Contents 1 Market Overview - Value / Sales/Volume / Growth in recent years 2 Market Forecasts 3 Macro - environment analysis of the market Social Political Technological 4 Geographical Spread of Market / Pattern of Demand 5 Analysis of Main Competitors Starbucks Costa Coffee Caffe Nero 6 Barriers to entry 7 Price sensitivity 8 Customer Profile 9 Supply 10 Conclusion 1 Market Overview - Value / Sales/Volume / Growth in recent years The coffee industry has grown rapidly since the 1990's; before Starbucks emerged, people were used to drinking low quality coffee from tins. Starbucks introduced fresh coffee made from top quality beans that have excellent taste and drinks such as the caff e latte and cappuccino, which have helped to fuel the development of the coffee market into a multi million pound industry. The size of UK branded coffee chains have quadrupled from 1999 to 2004, with a current market turnover of over lb 1 billion. 2 Market Forecasts The coffee market is forecast for continued growth and expansion, without threat of saturation in the near future. In 2004 the coffee market was estimated at having around 2,299 outlet units and it 2006 it is predicted that the number of units will have increased to an estimated 2,965, with the growth of the branded coffee sector predicted to increase by 11% between 2004 and 2006. Indeed, branded chain outlets have accounted for most of the coffee market growth according to forecasts by industry analysts Allegra Strategies.

Allegra claims that although there are more independents than branded coffee chains, in 2005 and 2006 it is expected that more branded than independent chains will be opening. Indeed, some independents. such as Bewley's in London, have had to close down. 3 Macro - environment analysis of the market Social The coffee market must adapt to a change in consumer attitudes or else it may be threatened by health and lifestyle issues. In 2003 the hot drinks market declined by an estimated 2.3%. Consumers, especially young people, are becoming more health conscious which makes coffee a less attractive choice; the increasing number of alternatives available such as health and energy drinks are becoming competitors in the coffee industry. Research carried out by Mintel shows that there is an increased diversification of tea, with a trend towards premium and herbal teas.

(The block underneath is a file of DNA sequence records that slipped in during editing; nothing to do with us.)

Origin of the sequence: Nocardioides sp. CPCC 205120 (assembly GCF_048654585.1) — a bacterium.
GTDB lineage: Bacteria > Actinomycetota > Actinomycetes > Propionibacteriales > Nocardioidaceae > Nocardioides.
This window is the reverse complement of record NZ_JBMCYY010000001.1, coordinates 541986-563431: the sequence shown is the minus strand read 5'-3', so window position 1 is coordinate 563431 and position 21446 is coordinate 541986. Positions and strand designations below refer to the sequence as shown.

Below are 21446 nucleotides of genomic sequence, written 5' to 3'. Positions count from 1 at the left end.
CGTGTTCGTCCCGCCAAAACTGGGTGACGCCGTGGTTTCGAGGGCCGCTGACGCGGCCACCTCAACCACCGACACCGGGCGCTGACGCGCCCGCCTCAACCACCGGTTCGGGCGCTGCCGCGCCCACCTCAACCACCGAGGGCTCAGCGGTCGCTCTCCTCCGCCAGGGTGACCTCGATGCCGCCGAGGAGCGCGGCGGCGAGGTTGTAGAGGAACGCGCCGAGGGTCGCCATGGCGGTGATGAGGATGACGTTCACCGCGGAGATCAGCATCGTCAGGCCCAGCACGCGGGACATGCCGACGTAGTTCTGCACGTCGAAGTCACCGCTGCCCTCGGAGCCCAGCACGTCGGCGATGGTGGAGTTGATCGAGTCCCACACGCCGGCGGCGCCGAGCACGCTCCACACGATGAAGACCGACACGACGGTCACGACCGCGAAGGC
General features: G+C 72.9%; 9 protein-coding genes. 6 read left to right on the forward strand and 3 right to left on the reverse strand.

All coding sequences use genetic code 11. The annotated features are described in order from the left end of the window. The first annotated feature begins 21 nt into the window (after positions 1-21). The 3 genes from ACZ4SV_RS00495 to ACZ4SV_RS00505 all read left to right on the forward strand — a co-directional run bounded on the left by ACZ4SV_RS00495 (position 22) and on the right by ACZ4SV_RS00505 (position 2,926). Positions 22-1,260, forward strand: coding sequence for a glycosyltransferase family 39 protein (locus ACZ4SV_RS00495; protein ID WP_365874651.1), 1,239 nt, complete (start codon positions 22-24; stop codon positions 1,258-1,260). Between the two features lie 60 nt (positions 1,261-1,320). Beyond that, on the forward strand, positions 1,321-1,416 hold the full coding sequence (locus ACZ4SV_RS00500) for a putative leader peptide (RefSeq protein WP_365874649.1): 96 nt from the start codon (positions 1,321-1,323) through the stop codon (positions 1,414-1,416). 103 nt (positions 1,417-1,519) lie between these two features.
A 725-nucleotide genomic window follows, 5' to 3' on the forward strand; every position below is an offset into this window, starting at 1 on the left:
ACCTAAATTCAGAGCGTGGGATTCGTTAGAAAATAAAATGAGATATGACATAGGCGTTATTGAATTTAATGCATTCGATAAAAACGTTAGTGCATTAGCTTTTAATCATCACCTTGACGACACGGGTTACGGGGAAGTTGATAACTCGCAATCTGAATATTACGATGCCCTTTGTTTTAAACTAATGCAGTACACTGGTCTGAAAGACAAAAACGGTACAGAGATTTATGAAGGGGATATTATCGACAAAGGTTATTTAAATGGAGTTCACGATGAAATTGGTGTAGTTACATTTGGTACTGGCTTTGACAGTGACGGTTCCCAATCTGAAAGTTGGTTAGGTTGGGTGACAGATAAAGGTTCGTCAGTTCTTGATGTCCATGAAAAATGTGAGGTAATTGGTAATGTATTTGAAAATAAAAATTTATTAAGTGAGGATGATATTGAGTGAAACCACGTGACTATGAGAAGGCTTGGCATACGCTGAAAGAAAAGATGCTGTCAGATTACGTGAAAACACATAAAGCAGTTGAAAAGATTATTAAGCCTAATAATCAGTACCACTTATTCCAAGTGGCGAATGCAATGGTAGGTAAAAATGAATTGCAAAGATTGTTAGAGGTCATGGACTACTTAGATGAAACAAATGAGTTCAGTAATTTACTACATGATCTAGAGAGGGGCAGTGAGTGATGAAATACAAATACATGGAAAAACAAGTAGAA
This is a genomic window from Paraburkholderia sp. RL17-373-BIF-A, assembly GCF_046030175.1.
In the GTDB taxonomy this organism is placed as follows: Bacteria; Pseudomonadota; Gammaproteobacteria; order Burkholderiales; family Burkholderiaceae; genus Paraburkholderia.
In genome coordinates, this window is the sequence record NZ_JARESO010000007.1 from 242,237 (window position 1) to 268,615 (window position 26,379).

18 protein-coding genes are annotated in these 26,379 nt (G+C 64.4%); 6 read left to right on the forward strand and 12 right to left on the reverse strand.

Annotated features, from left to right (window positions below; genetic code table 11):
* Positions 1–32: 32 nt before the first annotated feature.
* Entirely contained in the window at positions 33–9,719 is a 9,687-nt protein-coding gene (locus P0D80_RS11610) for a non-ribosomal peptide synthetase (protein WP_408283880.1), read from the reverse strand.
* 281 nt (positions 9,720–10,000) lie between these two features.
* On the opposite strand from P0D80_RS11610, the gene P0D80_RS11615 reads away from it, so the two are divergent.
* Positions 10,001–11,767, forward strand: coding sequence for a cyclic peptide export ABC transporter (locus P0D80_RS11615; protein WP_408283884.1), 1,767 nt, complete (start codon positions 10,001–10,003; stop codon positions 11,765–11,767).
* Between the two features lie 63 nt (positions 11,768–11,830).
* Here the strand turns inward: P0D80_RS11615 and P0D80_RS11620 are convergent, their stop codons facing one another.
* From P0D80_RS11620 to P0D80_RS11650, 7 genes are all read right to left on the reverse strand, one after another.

The coffee industry are responded to this change in attitude by provision of de-caf drinks, options such as soy milk, and alternative drinks such as freshly squeezed fruit juices, chai lattes and herbal teas. People are now working harder than ever before but have more leisure time; they now use coffee shops to socialist. Allegra research claims that dwelling time in coffee shops has increased; 44.9% of consumers stay for longer than 30 minutes, compared with 38.5% in 2003. Political High standards relating particularly to coffee producing methods are becoming more important in the industry and may gain political prominence. There is increasing pressure for businesses to trade ethically, that is, socially, environmentally, and economically responsible. This is reflected in the coffee industry by an increased demand and rising market value for sustainable coffees such as certified coffee and fair trade coffee, which guarantees a fair price to producers.

The fair trade market which is now worth lb 100 million, is growing with developments such as Tesco's launch of their own Fair trade range. Fair trade is also a means by which the coffee shop industry can differentiate their products and gain a socially responsible reputation; Starbucks customers now have the option to buy fair trade coffee. Oxfam have claimed there is a 'niche' in the coffee shop market and have responded by launching their own brand of Fair trade coffee 'Progresso' which is sold on already established premises such as bookstores. Technological Consumers are less inclined to buy coffees and teas in supermarkets due to the wide variety of coffees that are available in coffee shops today.

Hi-tech equipment and premium ingredients are now easily accessible and are used to make a variety of hot and cold beverages that are sold in coffee shops; from cappuccinos to the ice blended coffees. As a result consumers are becoming more knowledgeable about the ranges of specialised fresh coffees and premium teas that are available, and their tastes are changing to accommodate this awareness. Allegra claims that latte's have now replaced cappuccinos as the most regularly consumed beverage in the coffee shop industry in the UK. 4 Geographical Spread of Market / Pattern of Demand The market has progressed from concentration in the major cities; particularly London, to penetration of the smaller towns. Allegra claims that this is due to branding.